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Bodega Noemia de Patagonia A Lisa 2009
Other Red Blends from Argentina, South America
Nice raspberry fruit, with lush smoke and a lingering graphite edge to the finish. Fruit takes an encore on the finish. Perfect for red meat courses cooked any style.
Wine Spectator - "Dark and ripe, but fresh and racy, with a streak of Damson plum moving through blackberry and boysenberry fruit, backed by lingering sweet spice, tobacco and graphite notes on the finish. Malbec, Merlot & Petit Verdot. Drink now through 2012."
International Wine Cellar - "Medium ruby-red. Black cherry, currant, plum and chocolate on the slightly grapey nose. Sweet, plush and seamless, with a suave texture to the black fruit, violet and chocolate flavors. Boasts lovely volume and sweetness, and finishes with ripe, sweet, edge-free tannins that will not get in the way of the wine's early appeal."
Wine & Spirits - "A gentle and juicy malbec, this is soft with deep red fruit flavors and a creamy, enveloping texture. Lisa is 90 percent malbec, one third of it estate grown."
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Bodega Noemia de Patagonia Winery
Residing on the 39th latitude, Bodega Noemia is one of the southern-most wineries in the world. A region of glacial origins with poor soil and limestone-rich bedrock, it benefits from the mineral-rich waters of the Limay and Neuquen rivers. First plated in 1932, the original pre-phylloxera rootstock of the vineyards was carefully resuscitated starting in 2001, and winemaker Hans Vinding-Diers oversaw the estate'd Massale selections in order to create tailored vineyard compositions. To amplify the terroir's signature in the final wines, fermentation is carried out using only indigenous yeasts. Committed to protecting this unique patrimony, almost all Bodega Noemia wines are produced in accordance with Argencert organic and Demeter biodynamic standards. View all Bodega Noemia de Patagonia Wines
About ArgentinaView a map of Argentina wineries (ahr-jen-TEE-nah)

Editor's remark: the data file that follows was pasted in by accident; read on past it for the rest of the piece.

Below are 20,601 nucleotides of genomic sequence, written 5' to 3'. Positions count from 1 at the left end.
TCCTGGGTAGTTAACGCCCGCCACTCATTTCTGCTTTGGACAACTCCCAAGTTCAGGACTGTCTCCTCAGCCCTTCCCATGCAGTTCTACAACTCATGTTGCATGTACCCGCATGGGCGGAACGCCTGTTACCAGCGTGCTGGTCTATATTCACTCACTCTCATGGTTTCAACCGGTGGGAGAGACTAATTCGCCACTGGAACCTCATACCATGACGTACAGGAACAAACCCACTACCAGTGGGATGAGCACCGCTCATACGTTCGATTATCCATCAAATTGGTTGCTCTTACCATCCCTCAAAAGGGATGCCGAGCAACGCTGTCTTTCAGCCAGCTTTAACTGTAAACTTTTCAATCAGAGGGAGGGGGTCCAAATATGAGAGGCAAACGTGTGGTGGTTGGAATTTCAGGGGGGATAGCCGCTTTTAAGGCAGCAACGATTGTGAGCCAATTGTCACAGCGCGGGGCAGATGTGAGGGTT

Notable FactsUnlike its Chilean neighbor, Argentina's vineyards are spread out around the country. The best known region is Mendoza, almost parallel to Santiago to the west. Mendoza contains the sub-regions of Maipu (pronounced MY-pu) and San Rafael. Grape-wise, the most important white is Chardonnay, making wine similar to California's style on the variety. Another fun white grape to try is Torrontes. Almost only grown in Argentina, Torrontes makes wines that are crisp, aromatic and easy-drinking. Some of the best versions of this wine come from the northern region of Salta, with very high altitude vineyards. As for the reds, Cabernet Sauvignon is the main grape for many wines leaving the country, but Malbec, the grape Argentinians like to call their own, makes very distinctive wines that are structured, dense and velvety. Many more varieties happily grow in the country, but for export, and consistent quality, these are the primary grapes.
About South AmericaRelated Links:
Young, organically farmed Carmenère at Chile's De Martino estate vineyard
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Alcohol By Volume GuideMost wine ranges from 10-16% alcohol by volume. Some varietals tend to have higher (for example Zinfandel and Cabernet Sauvignon) or lower alcohol levels (Pinot Noir and many white varietals), but there is always some variation from producer to producer. Some wine falls outside of this range, for instance Port weighs in closer to 20%, while Muscat and Riesling are usually a bit below 10%.
Wine Style Guide
Light & Fruity
- Red wines that are more fruit-forward and lighter in tannin and body.
Smooth & Supple
- Medium bodied reds that go down easy, with smooth tannins and supple fruit.
Earthy & Spicy
- Wines where earthy and/or spicy dominate the flavors – typically medium to full body.
Big & Bold
- Full bodied wines that have concentrated fruit and are higher in alcohol and/or tannins. Some need age.